If we have the New Testament why do we need the Old Testament?
- All Scripture is inspired by God and profitable (2 Tim. 3:16), not just the texts we like to read.
- All the promises of God find their answer in Jesus so it is important that we understand what the promises are (2 Cor. 1:20).
- When Paul preached to the Ephesian church he preached the whole counsel of God (Acts 20:27) and the whole counsel of God points us to Jesus (Lk. 24:27).
- When Stephen preached in Acts chapter seven he preached the Old Testament (see also the other sermons recorded in the New Testament) which demonstrates the vital importance of the Old Testament.
- The things in the Old Testament serve to instruct us and set an example for us (Rom. 15:4; 1 Cor. 10:11).
- When Paul ministered to churches one of his ministries was proving that Jesus was the Promised One, the Christ (Acts 9:22). Paul demonstrated the amazing truth that Jesus is the long-awaited Messiah by teaching the Old Testament. We see this all through Acts (Acts 9:22; 13:16ff; 16:13; 17:3, 17; 18:4-5, 19; 19:8ff; 24:25; 26:6, 22-26; 28:23, 31 cf. 18:28). We too must understand what it means that Jesus is the Messiah and that will require learning from the Old Testament.
- Much of the New Testament assumes knowledge of the Old Testament.
- Scripture is so good we need as much of it as we can get, Old Testament or New. Scripture is perfect (Ps. 19:7), true (Ps. 19:9), pure (Ps. 19:8), a light (Ps. 119:105,130), a sword (Eph. 6:17), a hammer (Jer. 23:29). It is better than gold (Ps. 19:10; 119:72) and we need it to live (Ps. 119:144). Scripture gives joy (Ps. 119:111; Jer. 15:16), makes wise (Ps. 19:7), guards (Ps. 119:9), guides (Ps. 73:24; 119:105), sanctifies (Ps. 119:9, 11).
Read and study the Old Testament along with the New. 🙂
Commanded to Rest
The concept of Sabbath is almost entirely gone. It is one thing to enforce sabbatarian “blue laws” on a whole country, it is another thing to think we are self-sufficient and have no need for any type of Sabbath.
This is not the place to have a big argument on the Sabbath so I don’t intend to do that here. But, I think it should be clear that we must honor the Sabbath in some way. We must at least set aside time to intentionally rest and reflect…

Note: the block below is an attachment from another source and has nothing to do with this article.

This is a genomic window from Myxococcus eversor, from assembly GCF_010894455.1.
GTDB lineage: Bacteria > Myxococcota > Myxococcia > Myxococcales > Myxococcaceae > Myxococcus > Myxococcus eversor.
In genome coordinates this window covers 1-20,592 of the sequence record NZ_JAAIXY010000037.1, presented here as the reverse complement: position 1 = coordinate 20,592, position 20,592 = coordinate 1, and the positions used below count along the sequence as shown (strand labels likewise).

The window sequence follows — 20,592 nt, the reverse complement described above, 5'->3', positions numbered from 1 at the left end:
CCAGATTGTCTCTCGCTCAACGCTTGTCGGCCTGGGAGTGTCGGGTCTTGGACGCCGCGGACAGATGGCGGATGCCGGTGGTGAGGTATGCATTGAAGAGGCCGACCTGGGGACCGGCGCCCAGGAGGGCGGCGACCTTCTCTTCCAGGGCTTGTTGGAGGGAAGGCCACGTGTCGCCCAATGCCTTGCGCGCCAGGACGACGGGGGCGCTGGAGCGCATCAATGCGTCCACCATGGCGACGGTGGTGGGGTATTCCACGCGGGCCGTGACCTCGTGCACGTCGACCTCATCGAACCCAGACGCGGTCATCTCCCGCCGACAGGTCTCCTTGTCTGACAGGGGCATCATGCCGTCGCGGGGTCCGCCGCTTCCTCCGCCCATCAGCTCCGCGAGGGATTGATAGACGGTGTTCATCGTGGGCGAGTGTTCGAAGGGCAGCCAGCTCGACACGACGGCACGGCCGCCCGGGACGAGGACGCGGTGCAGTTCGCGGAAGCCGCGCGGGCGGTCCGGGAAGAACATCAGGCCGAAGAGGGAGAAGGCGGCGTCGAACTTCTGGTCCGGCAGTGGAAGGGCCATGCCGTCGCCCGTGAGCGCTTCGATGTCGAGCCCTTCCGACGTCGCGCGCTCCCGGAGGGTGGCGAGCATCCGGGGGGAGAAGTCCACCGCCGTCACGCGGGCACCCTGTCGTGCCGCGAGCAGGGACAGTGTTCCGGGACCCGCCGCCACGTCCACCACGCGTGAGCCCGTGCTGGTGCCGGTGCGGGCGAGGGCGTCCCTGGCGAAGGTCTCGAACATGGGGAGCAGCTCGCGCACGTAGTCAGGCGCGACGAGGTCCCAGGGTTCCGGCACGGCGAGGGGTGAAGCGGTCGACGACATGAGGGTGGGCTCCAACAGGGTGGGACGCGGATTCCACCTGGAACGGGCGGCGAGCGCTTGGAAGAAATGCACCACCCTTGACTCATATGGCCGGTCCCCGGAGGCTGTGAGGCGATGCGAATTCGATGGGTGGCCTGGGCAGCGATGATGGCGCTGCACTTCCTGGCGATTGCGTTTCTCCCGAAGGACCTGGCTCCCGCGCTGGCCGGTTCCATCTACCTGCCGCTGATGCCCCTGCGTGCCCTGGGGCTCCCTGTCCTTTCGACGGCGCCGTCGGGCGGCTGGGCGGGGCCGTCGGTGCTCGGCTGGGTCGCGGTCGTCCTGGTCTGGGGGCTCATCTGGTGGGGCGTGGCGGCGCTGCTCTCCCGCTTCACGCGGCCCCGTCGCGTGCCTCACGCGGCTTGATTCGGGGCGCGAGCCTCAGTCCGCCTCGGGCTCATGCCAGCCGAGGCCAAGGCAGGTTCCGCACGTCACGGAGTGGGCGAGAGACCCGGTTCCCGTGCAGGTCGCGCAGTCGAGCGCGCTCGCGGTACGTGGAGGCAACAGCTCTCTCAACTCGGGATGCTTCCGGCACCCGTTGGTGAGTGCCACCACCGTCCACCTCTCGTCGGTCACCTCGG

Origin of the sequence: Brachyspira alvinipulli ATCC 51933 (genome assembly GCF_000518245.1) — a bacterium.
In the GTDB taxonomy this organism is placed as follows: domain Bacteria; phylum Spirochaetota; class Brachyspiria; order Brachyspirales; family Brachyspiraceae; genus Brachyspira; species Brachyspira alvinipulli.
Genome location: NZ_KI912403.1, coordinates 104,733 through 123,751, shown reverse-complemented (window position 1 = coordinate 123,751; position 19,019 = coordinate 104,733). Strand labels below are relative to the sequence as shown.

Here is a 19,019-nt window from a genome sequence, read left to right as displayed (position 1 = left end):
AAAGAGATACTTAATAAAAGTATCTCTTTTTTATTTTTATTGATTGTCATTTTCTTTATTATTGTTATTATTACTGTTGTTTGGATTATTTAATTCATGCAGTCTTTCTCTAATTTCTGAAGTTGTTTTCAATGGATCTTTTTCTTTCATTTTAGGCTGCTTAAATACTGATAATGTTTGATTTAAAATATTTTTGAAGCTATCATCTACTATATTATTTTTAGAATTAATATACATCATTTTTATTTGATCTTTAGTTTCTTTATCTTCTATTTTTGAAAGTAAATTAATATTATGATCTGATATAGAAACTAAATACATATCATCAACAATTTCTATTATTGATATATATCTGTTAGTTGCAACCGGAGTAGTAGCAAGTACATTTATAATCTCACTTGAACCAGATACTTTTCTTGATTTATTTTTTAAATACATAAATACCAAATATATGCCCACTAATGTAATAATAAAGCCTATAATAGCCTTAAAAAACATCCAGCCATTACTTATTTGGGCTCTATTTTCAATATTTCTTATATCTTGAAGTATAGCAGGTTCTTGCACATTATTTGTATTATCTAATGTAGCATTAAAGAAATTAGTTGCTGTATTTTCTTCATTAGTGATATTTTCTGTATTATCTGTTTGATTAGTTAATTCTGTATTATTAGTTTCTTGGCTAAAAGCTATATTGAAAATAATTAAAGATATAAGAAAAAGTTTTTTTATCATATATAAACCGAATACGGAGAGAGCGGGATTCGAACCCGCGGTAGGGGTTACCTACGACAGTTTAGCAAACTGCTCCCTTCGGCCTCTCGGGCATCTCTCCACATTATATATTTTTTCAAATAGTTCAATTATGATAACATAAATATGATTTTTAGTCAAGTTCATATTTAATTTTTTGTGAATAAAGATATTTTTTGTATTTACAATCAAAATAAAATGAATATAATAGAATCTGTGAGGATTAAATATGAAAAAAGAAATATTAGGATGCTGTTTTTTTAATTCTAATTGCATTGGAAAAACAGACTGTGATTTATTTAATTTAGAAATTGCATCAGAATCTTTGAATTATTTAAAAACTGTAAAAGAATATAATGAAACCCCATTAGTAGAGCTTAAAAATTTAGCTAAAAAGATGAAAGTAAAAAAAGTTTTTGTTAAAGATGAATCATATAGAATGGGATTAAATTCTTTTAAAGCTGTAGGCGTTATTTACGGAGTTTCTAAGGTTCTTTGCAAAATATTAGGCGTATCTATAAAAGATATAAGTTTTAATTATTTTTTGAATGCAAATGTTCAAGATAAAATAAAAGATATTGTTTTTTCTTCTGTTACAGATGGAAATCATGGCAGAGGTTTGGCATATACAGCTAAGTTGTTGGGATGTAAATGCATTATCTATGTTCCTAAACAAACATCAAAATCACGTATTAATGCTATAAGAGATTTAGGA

The Bible says we are commanded to rest. It says, “Honor the Sabbath and keep it holy.” The Sabbath was primarily a day of rest. So, we could paraphrase, “Honor the day of rest, set it apart, keep it.” So, “We do not rest because our work is done; we rest because God commanded it and created us to have a need for it.”
“Lesser of two evils” is a fairly common phrase but how helpful is it? Is there really a situation when we would have to choose between the lesser of two evils? That is a contested ethical issue and an important one.
In answering this difficult question we are dependent. We need wisdom outside of ourselves. John Frame points us in the right direction through his meditation on Scripture. He offers us some helpful theological reflections (See Frame, DCL, 230-34). I share just two of them.
We have already looked at many reasons why we can believe the Bible. Yet, there are still many more. Here we briefly look at the Bible being trustworthy because it is…
The Bible contains all sorts of fulfilled prophecies (see e.g. “The Prophecy of Daniel 8”), particularly about Jesus. These attest to the Bible’s uniqueness, truthfulness, and authority.
“Whatever one may think of the authority of and the message presented in the book we call the Bible, there is a world-wide agreement that in more ways than one it is the most remarkable volume that has ever been produced in these some five thousand years of writing on the part of the human race.
It is the only volume ever produced by man, or a group of men, in which is to be found a large body of prophecies relating to individual nations, to Israel, to all the peoples of the earth, to certain cities, and to the coming of One who was to be the Messiah. The ancient world had many different devices for determining the future, known as divination, but not in the entire gamut of Greek and Latin literature, even though they use the words prophet and prophecy, can we find any real specific prophecy of a great historic event to come in the distant future, nor any prophecy of a Savior to arise in the human race…”
“Why should I believe the Bible?” This might sound crazy to a lot of people but you should believe the Bible because it is…
The Bible is not a scientific textbook. Yet it is accurate scientifically. The Bible concurs with all sorts of scientific discoveries. The Bible also lays the groundwork for scientific research to be carried out.
“Belief in the rationality of God not only led to the inductive method but also led to the conclusion that the universe is governed rationally by discoverable laws. This assumption is vitally important to scientific research, because in a pagan or polytheistic world, which saw its gods often engaged in jealous, irrational behavior in a world that was nonrational, any systematic investigation of such a world would seem futile. ”
“Why should I believe the Bible?” Because the Bible is…
The Bible reports actual historical events and the manuscripts that we have for the Bible are very reliable. Nothing in ancient literature matches the historical documentation of the Bible. Nothing really comes close.
“Compared with other ancient writings, the Bible has more manuscript evidence to support it than any ten pieces of classical literature combined.”
“The reliability of the New Testament history is overwhelming when compared to that of any other book from the ancient world.”
“The New Testament is easily the best attested ancient writing in terms of the sheer number of documents, the time span between the events and the documents, and the variety of documents available to sustain or contradict it. There is nothing in ancient manuscript evidence to match such textual availability and integrity.”